My Last Musical


Here’s how I pictured it: it’s closing night and the cast is in a circle. I just finished giving my senior speech, and I’m receiving a generous round of applause. Our stage manager shouts, “Places!” We all respond with “Thank you, places.” The show begins, and Act I goes off without a hitch. Intermission is spent chugging water and talking to the other cast members about how we’ll we’re doing. Act II is just as good, if not better. We all take a bow and exit the stage. I revel in how far I’ve come and shed a tear at the fact that it’s over. That didn’t actually happen, but in a way, it kind of did.

I started doing theatre in sixth grade. I was inspired to join after seeing the previous musical, Seussical, and thinking that it was the greatest thing I’d ever seen in my life. People that I knew personally, performing something that seemed so difficult was enamoring to me, and I had to do it. I would soon perform in many productions across the district, out of the district, and even do a season with the Papermill Playhouse Show Choir, where I got to perform at pride festivals, the Empire State Building, and even on ABC. I’m incredibly proud and grateful for everything that I’ve been able to do. However, even though it’s how it looks, it wasn’t all sunshine and rainbows.

We were right in the middle of production for The Drowsy Chaperone when COVID-19 hit. While a musical getting canceled isn’t the end of the world and nowhere near as bad as the rest of the things that happened in 2020, it still made me really upset. I spent a lot of time researching and preparing for the Man in Chair role (the core of the entire show), and to have all of that thrown out the window was crushing. However, that wasn’t my senior show. When my senior year started, I had no idea that a musical would even be considered, but it was announced in February that a musical would happen. The Shows Must Go On! was a revue consisting of songs from shows that had been performed at the high school from the past twenty years. I was essentially reprising my role as the Man in Chair from Drowsy, except the show was structured in a way that it was like presenting each song like a research project for the History of American Musical Theatre class in a Zoom call, so my name was actually Man in Breakout Room, but I was pretty much just playing myself.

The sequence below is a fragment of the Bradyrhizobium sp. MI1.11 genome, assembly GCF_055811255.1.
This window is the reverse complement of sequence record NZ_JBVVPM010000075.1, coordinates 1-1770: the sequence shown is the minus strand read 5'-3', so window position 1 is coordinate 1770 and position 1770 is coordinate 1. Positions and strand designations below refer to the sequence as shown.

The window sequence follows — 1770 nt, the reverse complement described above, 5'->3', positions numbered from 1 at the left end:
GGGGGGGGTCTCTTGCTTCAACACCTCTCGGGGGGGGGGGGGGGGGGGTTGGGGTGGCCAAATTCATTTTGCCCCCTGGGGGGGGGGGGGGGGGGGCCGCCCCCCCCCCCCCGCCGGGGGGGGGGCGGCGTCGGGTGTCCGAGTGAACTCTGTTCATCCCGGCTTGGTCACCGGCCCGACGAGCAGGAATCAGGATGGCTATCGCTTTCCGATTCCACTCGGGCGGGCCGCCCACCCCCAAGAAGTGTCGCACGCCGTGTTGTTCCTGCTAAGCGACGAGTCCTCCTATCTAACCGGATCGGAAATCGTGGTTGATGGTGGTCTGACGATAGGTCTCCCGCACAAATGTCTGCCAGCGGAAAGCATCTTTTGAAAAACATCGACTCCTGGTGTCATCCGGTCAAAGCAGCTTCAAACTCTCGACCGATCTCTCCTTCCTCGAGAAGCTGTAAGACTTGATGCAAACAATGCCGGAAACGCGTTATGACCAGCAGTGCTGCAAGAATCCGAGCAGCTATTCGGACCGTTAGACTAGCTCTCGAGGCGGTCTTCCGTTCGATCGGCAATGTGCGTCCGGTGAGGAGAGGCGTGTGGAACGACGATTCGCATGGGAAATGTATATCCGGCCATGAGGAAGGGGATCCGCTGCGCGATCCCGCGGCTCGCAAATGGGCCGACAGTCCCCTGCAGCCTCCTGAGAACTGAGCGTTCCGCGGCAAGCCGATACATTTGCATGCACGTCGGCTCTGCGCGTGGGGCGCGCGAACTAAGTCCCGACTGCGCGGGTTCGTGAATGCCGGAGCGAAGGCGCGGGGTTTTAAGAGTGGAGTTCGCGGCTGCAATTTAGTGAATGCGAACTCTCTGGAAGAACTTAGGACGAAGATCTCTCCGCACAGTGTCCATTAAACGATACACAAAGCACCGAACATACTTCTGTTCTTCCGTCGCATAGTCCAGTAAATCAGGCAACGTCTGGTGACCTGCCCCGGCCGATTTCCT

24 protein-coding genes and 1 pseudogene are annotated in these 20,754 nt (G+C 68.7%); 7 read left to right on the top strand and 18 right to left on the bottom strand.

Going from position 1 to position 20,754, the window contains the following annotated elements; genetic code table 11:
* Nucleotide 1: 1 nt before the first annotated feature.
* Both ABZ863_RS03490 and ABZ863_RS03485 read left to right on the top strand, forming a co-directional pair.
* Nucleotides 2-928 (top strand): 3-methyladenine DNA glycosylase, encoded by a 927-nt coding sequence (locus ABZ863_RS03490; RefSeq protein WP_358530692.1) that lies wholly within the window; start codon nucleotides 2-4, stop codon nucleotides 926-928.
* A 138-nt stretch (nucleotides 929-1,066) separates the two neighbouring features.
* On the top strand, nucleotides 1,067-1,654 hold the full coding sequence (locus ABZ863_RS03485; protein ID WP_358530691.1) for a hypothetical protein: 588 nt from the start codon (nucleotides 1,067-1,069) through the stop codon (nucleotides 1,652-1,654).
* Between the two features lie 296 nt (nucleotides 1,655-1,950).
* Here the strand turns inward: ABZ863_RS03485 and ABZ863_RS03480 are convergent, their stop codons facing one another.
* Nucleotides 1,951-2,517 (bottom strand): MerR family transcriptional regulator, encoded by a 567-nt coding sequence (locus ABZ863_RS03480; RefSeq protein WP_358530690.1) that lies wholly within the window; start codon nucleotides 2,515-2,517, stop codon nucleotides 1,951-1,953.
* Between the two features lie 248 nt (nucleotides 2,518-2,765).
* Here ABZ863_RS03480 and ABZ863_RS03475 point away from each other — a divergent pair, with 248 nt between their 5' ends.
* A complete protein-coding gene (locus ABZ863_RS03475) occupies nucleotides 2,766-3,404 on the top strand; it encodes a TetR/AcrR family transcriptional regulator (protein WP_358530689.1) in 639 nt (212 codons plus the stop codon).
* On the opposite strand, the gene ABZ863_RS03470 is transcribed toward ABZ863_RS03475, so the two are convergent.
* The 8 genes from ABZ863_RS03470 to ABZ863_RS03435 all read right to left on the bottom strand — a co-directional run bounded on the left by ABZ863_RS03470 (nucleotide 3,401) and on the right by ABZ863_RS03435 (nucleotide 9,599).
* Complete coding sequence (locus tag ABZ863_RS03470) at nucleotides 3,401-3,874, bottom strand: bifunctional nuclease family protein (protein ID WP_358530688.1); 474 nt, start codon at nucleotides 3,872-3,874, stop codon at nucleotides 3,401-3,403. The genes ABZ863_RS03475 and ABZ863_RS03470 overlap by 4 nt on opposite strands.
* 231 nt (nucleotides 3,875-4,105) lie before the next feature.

In the show, which was performed at OSPAC, the local outdoor theater, I got to open with “Modern Major-General” from Pirates of Penzance, which is quite possibly the most difficult number in all of musical theatre. Afterward, I introduced each song with some quirky dialogue, and the phenomenal cast performed the song. This went on until we got to The Drowsy Chaperone, where Maria Nalieth and I sang the titular song, “As We Stumble Along.”

The experience was nothing short of wonderful. I got to do my final musical surrounded by friends, new and old, and reminisce about all of the other shows we’ve done together. I couldn’t have asked for a better ensemble to perform with, and I’m so excited to see what they do next. Remember when I said that what happened at the beginning of the article didn’t happen, but it did in a way? Well, everything I said is true (except there was no Act II) except for one thing: I didn’t shed a tear. I looked around and smiled, knowing that West Orange’s theatre department would be in good hands and that I’m ready to start the next chapter of my life.